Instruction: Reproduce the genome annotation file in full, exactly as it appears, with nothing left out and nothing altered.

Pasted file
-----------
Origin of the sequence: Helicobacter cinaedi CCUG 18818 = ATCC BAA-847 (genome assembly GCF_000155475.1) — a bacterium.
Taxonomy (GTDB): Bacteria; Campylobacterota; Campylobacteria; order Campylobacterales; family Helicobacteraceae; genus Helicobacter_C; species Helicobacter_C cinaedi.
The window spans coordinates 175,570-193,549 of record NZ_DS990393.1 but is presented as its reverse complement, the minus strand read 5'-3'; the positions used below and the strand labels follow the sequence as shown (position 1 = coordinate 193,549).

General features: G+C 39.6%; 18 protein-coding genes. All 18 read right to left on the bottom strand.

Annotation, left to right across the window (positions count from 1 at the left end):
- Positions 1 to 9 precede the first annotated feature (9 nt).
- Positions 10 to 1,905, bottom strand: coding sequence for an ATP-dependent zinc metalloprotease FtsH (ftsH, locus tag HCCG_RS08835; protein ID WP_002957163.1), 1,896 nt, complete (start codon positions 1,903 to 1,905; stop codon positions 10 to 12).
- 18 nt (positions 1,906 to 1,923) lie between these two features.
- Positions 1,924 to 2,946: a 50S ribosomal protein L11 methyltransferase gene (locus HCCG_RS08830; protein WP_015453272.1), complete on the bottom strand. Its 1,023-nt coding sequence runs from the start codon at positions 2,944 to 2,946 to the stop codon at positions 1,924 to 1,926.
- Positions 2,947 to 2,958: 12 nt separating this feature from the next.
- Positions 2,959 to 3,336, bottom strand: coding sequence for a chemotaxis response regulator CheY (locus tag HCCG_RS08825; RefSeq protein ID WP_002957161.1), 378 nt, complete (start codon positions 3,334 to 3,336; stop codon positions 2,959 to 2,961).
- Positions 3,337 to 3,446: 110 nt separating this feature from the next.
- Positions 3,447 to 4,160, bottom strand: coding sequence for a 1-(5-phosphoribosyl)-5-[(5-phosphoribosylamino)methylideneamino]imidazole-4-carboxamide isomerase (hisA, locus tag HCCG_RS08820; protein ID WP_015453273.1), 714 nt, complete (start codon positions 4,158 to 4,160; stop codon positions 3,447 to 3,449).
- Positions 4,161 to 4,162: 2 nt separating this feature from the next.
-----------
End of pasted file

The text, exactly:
Origin of the sequence: Helicobacter cinaedi CCUG 18818 = ATCC BAA-847 (genome assembly GCF_000155475.1) — a bacterium.
Taxonomy (GTDB): Bacteria; Campylobacterota; Campylobacteria; order Campylobacterales; family Helicobacteraceae; genus Helicobacter_C; species Helicobacter_C cinaedi.
The window spans coordinates 175,570-193,549 of record NZ_DS990393.1 but is presented as its reverse complement, the minus strand read 5'-3'; the positions used below and the strand labels follow the sequence as shown (position 1 = coordinate 193,549).

General features: G+C 39.6%; 18 protein-coding genes. All 18 read right to left on the bottom strand.

Annotation, left to right across the window (positions count from 1 at the left end):
- Positions 1 to 9 precede the first annotated feature (9 nt).
- Positions 10 to 1,905, bottom strand: coding sequence for an ATP-dependent zinc metalloprotease FtsH (ftsH, locus tag HCCG_RS08835; protein ID WP_002957163.1), 1,896 nt, complete (start codon positions 1,903 to 1,905; stop codon positions 10 to 12).
- 18 nt (positions 1,906 to 1,923) lie between these two features.
- Positions 1,924 to 2,946: a 50S ribosomal protein L11 methyltransferase gene (locus HCCG_RS08830; protein WP_015453272.1), complete on the bottom strand. Its 1,023-nt coding sequence runs from the start codon at positions 2,944 to 2,946 to the stop codon at positions 1,924 to 1,926.
- Positions 2,947 to 2,958: 12 nt separating this feature from the next.
- Positions 2,959 to 3,336, bottom strand: coding sequence for a chemotaxis response regulator CheY (locus tag HCCG_RS08825; RefSeq protein ID WP_002957161.1), 378 nt, complete (start codon positions 3,334 to 3,336; stop codon positions 2,959 to 2,961).
- Positions 3,337 to 3,446: 110 nt separating this feature from the next.
- Positions 3,447 to 4,160, bottom strand: coding sequence for a 1-(5-phosphoribosyl)-5-[(5-phosphoribosylamino)methylideneamino]imidazole-4-carboxamide isomerase (hisA, locus tag HCCG_RS08820; protein ID WP_015453273.1), 714 nt, complete (start codon positions 4,158 to 4,160; stop codon positions 3,447 to 3,449).
- Positions 4,161 to 4,162: 2 nt separating this feature from the next.